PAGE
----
By Dr. Giulio Lucarini, University of Cambridge, UK
When I spoke for the first time with Ana Tavares about the food production research project I am currently carrying out in several regions of North Africa* and, in particular, about the analysis I am doing on grinding stones, she experienced a ‘light bulb moment’ and, smiling, exclaimed: “I have finally found somebody who may be interested in our fantastic querns and grinders! Do you think we can apply the same approach to the tools coming from the ancient capital of Egypt?” She did not have to wait too long for my reply. I was absolutely delighted and honored by receiving this proposal, especially considering that the importance of stone assemblages coming from dynastic contexts is very often underestimated or, at least, not considered at the same level of other classes of materials, such as pottery. As an archaeologist and prehistorian I have to admit that making the stones ‘speak’ has always been my greatest passion and the possibility to analyze assemblages from such an important Middle Kingdom site is a new challenge for me. This is the reason why I am writing this blog today.
The work I have carried out during the 2014 season of the MRFS investigates potentials of grinding tools to provide information on the functional nature of different areas of the Kom el-Fakhry settlement and on dietary and non-dietary uses of such tools, by applying an integrated approach of use-wear and residue analysis.
During the first stage of analysis, all the pieces were analyzed from a typological and technological point of view. I have then carried out a microscopic scanning of the tools’ surface micro-topography by means of a stereomicroscope and a USB digital microscope in order to detect the presence of use-wears and possible residues associated to them. During the next season, after obtaining the necessary authorizations from the MSA, I will sample the residues that I have identified. These will be then observed in the lab under a transmitted light microscope, in order to detect the presence of plant micro remains, such as starches or phytoliths, or other kind of non-organic residues, such as pigments. A further ongoing stage, carried out with my colleague, the palaeobotanist Anita Radini from the University of York, consists in building a comprehensive reference collection of modern starch granules and phytoliths from wild and domestic plants coming from different North African regions, to be used for a correct identification of the remains found on the archaeological tools.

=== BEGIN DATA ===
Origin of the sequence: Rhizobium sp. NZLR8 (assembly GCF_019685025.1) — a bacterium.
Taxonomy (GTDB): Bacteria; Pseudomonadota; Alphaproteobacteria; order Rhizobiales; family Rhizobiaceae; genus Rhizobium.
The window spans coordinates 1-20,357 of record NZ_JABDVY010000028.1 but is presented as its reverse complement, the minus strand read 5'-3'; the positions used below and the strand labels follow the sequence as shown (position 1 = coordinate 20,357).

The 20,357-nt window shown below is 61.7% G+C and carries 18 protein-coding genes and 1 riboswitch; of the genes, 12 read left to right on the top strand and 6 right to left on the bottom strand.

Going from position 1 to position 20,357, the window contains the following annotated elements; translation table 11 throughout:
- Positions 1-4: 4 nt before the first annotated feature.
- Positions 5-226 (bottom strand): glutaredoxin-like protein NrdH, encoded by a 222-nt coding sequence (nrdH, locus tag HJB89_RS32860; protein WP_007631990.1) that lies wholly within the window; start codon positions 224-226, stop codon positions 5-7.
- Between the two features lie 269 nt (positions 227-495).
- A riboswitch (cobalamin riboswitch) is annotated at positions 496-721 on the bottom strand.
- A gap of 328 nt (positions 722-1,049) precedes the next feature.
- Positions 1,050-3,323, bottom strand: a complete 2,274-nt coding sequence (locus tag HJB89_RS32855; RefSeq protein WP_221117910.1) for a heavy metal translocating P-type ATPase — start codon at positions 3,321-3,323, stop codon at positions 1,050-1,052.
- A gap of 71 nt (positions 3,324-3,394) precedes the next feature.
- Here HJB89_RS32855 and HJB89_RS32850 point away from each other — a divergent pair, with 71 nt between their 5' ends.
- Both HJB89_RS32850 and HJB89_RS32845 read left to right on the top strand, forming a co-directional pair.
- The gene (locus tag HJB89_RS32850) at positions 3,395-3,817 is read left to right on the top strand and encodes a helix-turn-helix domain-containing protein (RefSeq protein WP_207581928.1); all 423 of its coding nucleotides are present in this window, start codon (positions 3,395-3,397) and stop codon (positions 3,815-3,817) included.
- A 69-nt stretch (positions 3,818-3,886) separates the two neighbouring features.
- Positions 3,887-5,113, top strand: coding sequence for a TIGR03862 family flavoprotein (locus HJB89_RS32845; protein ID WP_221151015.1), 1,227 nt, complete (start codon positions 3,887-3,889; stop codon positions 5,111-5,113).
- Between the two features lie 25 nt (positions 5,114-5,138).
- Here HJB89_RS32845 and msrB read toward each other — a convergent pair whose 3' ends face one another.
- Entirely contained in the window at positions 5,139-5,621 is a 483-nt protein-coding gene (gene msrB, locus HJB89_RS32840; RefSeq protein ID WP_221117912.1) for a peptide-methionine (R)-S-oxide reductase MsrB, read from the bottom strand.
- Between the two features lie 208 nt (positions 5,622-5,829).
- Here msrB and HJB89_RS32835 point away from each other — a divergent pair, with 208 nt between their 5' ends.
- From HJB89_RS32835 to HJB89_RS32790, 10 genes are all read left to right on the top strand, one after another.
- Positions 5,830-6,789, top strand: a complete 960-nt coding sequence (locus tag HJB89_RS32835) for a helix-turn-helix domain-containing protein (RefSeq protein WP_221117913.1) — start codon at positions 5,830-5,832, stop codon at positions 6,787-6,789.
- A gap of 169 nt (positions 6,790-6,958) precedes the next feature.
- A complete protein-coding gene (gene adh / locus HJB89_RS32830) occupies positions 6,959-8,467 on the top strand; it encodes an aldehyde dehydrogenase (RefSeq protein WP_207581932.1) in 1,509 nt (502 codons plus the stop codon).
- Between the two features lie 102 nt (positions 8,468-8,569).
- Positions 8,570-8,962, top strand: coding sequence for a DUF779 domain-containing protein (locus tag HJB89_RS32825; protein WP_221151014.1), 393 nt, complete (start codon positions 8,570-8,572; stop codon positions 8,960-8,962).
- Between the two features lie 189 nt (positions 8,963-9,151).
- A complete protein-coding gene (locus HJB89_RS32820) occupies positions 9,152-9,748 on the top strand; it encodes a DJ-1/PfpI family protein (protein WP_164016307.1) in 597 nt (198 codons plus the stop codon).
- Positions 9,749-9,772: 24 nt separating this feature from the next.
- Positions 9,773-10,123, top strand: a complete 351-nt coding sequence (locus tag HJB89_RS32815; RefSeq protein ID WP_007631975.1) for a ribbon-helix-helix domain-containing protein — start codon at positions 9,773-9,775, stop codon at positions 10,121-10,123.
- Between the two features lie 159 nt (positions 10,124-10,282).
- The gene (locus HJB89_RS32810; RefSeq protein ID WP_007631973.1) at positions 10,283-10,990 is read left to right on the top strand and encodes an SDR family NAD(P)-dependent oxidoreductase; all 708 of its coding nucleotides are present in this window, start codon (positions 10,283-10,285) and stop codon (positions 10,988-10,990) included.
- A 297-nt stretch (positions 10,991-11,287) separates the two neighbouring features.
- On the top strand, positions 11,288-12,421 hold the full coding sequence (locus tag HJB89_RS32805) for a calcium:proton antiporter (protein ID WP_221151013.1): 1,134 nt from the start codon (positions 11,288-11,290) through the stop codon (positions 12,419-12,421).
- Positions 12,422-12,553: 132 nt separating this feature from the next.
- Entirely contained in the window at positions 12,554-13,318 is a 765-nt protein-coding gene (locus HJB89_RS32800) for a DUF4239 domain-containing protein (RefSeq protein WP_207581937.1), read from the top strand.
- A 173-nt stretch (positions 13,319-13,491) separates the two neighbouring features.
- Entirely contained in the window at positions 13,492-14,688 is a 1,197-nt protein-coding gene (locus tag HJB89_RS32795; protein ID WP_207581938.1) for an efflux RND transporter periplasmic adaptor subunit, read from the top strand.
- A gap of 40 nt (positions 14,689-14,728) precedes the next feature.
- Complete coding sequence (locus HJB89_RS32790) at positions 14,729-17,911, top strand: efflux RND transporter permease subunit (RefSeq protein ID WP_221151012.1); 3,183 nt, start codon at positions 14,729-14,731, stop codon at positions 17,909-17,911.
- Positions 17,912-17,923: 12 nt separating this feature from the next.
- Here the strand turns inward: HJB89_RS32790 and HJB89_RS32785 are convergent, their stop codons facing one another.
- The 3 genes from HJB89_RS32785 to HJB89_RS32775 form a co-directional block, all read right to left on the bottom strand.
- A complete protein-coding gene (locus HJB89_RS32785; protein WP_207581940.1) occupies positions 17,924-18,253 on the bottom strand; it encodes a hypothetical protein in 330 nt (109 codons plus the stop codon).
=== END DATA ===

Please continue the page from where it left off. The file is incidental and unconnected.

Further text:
Although the clever students of the MRFS during these days were mainly involved in studying and drawing pottery, they often peeped the stone tools scattered on my table with very interested eyes. It would be great if one, or some of them could be trained in the next future in the analysis of lithics and grinding stones.
Anybody is interested? C’mon girls and guys…ahjar are waiting for you!
*AGRINA – Human transitional pathways towards food production in North Africa: Technological and environmental signatures